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How to Grow Pine Trees for Profit

winter pine cone image by Mary Lane from Fotolia.com

Growing pine trees for profit provides people with a valuable source of income. With time and patience, you can build a tree farm that will turn a profit in many different ways.

Get seeds. Seeds can be collected from fallen pine cones or they can be purchased at a store. To collect from a pine cone, shake the cone upside down until the seeds fall out.

Place the seeds in a cup of water. Not all seeds collected will be healthy enough for planting, so you can determine the healthy ones by observing whether they float or sink. The healthy ones will float and those are the ones that can be used for planting.

Plant seeds immediately. Start by growing them inside your home and placing them in their own individual pots. Each seed should be planted with the pointy end facing downward. Place the pots where they will receive plenty of sunlight and allow them to germinate.

Transplant the trees outside once they have grown between 6 inches and 1-foot tall.

Care for pine trees into adulthood. This includes making sure soil is moist at all times and that any dead branches are removed promptly.

Sell mature pine trees. Once they reach adulthood (consult information on your specific breed to determine measurements and time it takes for each type of pine tree), they can be sold for a profit. Profits from pine trees can either come from selling them as Christmas trees, selling them as lumber or selling the pine needles that fall on the ground to landscapers who use them instead of wood chips.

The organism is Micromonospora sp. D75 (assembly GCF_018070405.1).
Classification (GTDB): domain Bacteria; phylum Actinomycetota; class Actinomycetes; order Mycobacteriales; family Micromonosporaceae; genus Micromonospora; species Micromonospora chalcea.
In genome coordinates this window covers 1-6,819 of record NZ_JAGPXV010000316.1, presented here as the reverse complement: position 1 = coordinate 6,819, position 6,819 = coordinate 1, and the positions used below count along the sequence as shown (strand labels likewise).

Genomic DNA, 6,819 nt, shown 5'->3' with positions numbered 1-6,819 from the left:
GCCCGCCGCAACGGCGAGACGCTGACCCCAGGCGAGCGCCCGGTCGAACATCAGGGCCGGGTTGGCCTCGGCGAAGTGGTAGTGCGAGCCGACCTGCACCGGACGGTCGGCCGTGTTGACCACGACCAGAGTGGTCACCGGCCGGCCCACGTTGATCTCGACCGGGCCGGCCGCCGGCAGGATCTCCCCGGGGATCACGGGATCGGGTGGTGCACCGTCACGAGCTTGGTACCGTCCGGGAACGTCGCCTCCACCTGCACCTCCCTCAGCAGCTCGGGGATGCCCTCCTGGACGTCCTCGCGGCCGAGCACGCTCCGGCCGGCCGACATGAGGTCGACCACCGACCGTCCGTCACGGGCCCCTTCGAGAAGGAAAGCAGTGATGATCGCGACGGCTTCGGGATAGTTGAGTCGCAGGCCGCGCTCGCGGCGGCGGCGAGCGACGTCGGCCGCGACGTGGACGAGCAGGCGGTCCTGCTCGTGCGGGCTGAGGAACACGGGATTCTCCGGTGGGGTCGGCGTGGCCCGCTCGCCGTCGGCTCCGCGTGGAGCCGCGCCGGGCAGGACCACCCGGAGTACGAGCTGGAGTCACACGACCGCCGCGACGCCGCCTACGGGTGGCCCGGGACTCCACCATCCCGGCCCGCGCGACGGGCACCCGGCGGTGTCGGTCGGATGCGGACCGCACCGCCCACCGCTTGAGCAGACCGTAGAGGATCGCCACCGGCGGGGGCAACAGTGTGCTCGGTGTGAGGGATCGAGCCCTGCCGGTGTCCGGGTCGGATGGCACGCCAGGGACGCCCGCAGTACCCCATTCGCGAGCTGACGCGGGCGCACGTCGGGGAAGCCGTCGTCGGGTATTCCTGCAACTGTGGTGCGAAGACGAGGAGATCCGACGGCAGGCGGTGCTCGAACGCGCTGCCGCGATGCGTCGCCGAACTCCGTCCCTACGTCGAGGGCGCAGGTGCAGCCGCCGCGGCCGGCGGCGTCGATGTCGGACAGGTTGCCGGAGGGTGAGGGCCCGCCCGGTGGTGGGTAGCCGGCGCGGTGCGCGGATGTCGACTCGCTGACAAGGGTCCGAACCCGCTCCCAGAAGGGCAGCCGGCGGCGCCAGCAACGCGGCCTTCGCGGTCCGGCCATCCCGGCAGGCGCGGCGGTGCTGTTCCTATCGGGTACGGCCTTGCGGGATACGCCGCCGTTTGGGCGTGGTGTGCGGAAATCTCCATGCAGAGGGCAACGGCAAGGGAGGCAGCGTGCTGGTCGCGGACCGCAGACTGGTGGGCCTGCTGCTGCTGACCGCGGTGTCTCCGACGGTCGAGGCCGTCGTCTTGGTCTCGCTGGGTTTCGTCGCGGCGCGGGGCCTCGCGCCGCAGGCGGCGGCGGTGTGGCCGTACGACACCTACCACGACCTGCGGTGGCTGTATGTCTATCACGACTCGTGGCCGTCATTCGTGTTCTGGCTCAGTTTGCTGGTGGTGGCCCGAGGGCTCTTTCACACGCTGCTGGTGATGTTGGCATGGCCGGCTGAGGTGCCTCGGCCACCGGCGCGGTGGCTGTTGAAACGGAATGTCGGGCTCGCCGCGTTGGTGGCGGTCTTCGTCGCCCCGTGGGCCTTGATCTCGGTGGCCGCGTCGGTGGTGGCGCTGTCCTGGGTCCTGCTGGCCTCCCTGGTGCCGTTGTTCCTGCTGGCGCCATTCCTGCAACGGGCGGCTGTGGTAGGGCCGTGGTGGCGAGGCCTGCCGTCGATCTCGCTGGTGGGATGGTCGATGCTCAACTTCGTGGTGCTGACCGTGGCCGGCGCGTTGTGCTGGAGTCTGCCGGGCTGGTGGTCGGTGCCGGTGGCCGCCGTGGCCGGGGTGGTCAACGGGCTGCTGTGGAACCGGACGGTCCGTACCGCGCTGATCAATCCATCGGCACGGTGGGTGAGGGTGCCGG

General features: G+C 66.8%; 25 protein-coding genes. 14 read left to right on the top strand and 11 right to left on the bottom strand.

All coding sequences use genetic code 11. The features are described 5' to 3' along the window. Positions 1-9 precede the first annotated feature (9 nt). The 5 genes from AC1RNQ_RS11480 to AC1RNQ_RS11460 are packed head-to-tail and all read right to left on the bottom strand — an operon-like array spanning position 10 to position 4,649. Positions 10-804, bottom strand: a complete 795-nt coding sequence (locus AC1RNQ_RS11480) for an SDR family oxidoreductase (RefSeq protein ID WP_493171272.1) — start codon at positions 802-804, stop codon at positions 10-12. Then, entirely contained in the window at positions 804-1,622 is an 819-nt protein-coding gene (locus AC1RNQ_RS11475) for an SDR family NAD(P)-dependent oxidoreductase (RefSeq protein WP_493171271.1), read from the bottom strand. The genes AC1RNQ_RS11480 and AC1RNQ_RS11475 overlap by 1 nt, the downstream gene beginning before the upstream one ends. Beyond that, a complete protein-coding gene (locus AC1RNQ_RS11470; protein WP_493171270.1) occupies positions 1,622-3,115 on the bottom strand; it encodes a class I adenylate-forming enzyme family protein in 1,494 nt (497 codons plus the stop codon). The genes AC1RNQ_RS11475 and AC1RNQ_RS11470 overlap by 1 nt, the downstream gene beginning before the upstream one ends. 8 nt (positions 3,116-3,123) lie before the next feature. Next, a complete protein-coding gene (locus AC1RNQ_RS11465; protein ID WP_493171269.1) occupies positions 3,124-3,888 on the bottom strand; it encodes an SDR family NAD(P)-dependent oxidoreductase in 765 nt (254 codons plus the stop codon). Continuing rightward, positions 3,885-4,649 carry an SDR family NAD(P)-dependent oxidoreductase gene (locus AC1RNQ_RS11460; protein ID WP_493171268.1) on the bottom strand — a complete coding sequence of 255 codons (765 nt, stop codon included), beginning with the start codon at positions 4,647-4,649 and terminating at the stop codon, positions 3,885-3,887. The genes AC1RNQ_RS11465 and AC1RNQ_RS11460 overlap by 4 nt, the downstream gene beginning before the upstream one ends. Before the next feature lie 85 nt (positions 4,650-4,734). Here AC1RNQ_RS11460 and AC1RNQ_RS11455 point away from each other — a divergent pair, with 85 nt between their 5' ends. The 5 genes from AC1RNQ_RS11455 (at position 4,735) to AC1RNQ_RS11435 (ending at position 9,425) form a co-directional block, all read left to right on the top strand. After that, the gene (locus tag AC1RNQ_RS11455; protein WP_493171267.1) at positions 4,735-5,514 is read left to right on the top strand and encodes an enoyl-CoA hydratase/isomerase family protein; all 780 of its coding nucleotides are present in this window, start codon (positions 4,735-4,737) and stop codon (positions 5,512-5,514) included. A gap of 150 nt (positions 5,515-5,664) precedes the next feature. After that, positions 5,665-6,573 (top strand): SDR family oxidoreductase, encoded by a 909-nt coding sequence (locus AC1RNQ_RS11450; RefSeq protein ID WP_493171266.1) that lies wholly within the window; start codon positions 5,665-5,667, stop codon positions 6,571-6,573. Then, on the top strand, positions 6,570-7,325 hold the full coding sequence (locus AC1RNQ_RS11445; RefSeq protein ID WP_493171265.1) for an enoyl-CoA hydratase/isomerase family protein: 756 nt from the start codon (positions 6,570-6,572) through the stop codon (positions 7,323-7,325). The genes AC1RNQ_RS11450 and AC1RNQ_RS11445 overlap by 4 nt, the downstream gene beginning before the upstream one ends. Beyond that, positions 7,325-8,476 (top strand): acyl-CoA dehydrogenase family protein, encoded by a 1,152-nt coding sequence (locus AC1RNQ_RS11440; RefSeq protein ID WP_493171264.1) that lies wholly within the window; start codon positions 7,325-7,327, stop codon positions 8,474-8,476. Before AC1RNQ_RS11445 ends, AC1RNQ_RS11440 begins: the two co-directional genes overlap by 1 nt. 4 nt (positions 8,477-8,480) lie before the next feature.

Pine Trees

They raise their branches to the sky in fields, front yards and other sun-soaked places around the world. They require little water and well-drained, preferably sandy soil. They can live well over 100 years, and some have even been found that are thousands of years old, such as the bristlecone pine that thrives in Nevada's Great Basin National Park. The branches of the pine tree grow laterally from a straight trunk that's covered in bark. Some pine tree species produce just one whorl of distinct branches a year that butts against the tip of the new shoot. The woody plants that become the towering trees that populate cities, forests and national parks across the country are beneficial to the environment as well as commerce. Pine parts are also used for the manufacturing of substances such as pulp and paper, rosin and the cleaning agent turpentine.

Warning

Be sure to remove all dead branches. Dead branches will make your tree more susceptible to insect invasions and tree diseases.

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